Dr Androula Yiakoumetti, Oxford Brookes University
Dr Androula Yiakoumetti is an applied linguist whose research focuses on regional and social variation within linguistic systems and, more specifically, on the implications of such variation for education. She is interested in sociolinguistic aspects of linguistic variation and works within the research fields of multidialectism and multilingualism, second-language acquisition and development, and language-teacher development.
Her publications span a variety of language issues including bidialectism, language attitudes, learning English as a foreign language, language policy and practice in an era of super-diversity, and language-teacher training.
She is the editor of Harnessing Linguistic Variation to Improve Education (2012, Peter Lang) and Multilingualism and Language in Education: Sociolinguistic and Pedagogical Perspectives from Commonwealth Countries (2015, Cambridge University Press).
Abstract: Utilising Linguistic Variation for Better Education
Language in education deserves heightened attention in the increasingly linguistically-diverse classrooms that are typical of a modern world that is characterised by processes of globalisation, transnationalism and transmigration. These processes have inextricable linkages with language power relations. It is imperative then that we ask how language education can be optimised in settings where language power relations are based on economic, political or social factors rather than linguistic processes.
Research clearly demonstrates that incorporating linguistic diversity into education and utilising the entire linguistic repertoire of learners can lead to social, cultural, pedagogical, cognitive and linguistic advancement. In spite of this evidence, many educational contexts worldwide continue to promote the exclusive use of traditionally-dominant languages.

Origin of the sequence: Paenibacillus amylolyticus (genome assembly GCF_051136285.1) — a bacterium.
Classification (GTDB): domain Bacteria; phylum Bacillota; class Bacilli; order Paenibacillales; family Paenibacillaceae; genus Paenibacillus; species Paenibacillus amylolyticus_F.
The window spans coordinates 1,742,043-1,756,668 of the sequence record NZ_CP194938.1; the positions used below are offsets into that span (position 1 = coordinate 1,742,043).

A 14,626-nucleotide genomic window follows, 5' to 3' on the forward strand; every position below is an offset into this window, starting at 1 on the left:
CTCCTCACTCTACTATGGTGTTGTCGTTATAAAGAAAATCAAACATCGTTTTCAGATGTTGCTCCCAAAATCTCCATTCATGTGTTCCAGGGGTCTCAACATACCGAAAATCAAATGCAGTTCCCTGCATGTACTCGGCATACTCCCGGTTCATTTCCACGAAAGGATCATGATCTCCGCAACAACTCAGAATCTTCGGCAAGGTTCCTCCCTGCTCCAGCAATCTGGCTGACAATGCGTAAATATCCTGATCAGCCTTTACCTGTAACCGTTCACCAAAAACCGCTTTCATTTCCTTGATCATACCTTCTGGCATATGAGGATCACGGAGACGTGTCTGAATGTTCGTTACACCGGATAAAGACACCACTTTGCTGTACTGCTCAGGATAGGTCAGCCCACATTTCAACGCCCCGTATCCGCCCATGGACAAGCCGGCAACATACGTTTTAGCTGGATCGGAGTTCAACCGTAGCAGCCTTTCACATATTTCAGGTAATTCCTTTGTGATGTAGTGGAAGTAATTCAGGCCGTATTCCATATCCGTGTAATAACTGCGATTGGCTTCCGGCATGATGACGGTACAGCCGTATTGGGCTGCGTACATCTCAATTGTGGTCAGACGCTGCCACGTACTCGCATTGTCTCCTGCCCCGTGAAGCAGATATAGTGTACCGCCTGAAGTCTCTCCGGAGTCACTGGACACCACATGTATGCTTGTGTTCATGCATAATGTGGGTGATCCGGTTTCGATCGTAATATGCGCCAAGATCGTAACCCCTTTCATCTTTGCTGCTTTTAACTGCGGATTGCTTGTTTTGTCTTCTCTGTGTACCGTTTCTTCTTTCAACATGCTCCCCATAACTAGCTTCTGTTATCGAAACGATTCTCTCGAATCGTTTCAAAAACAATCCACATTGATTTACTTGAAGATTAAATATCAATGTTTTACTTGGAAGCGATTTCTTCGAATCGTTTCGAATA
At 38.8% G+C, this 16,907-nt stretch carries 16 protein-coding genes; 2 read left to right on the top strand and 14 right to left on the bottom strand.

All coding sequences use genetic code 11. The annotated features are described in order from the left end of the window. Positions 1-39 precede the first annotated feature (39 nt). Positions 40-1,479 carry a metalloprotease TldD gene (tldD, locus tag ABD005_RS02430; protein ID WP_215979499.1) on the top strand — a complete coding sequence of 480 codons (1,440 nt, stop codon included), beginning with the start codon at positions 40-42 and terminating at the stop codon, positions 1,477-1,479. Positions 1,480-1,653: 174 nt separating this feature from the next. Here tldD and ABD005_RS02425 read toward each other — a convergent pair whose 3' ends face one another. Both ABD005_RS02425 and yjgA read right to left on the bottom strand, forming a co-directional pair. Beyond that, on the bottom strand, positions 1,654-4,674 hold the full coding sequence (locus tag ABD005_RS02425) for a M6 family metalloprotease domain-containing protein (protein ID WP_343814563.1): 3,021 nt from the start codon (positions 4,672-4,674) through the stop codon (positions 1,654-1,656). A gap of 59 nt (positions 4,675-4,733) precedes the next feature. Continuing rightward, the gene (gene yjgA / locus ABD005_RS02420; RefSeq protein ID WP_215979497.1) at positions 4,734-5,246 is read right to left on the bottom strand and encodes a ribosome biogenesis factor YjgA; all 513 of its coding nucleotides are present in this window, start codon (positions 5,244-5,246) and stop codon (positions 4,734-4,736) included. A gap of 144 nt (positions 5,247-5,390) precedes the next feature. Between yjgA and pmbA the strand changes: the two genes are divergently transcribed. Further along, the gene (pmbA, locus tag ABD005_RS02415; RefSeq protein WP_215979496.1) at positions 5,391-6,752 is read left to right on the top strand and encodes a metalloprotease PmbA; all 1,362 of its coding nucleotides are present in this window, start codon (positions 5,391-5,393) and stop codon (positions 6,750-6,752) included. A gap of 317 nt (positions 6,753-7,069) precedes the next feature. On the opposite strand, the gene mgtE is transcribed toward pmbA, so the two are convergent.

I draw on research carried out in various settings (including Australia, Canada, Cyprus, and the United States) which (1) highlights the valuable educational roles of learners’ mother tongues and (2) evidences the positive role that translanguaging practices can play in education. In doing so, I argue for the promotion of Indigenous languages, minority languages, Creoles and nonstandard varieties in formal education alongside those which are traditionally dominant. I emphasise the central significance of language educators, the importance of teacher training, and the need for creating educational programmes which are informed by the specific linguistic landscapes in which they are to be employed. I also emphasise the importance of language attitudes and the benefits derived when parents and other community members are involved in students’ language education.
In drawing together advice on the optimisation of language education in linguistically diverse settings, I conclude that both low-status and traditionally-prestigious varieties ought to be concurrently used for ideal educational outcomes. I therefore argue in favour of both multilingualism and multiculturalism while pointing out how timely a much desired paradigm shift in language education planning would be.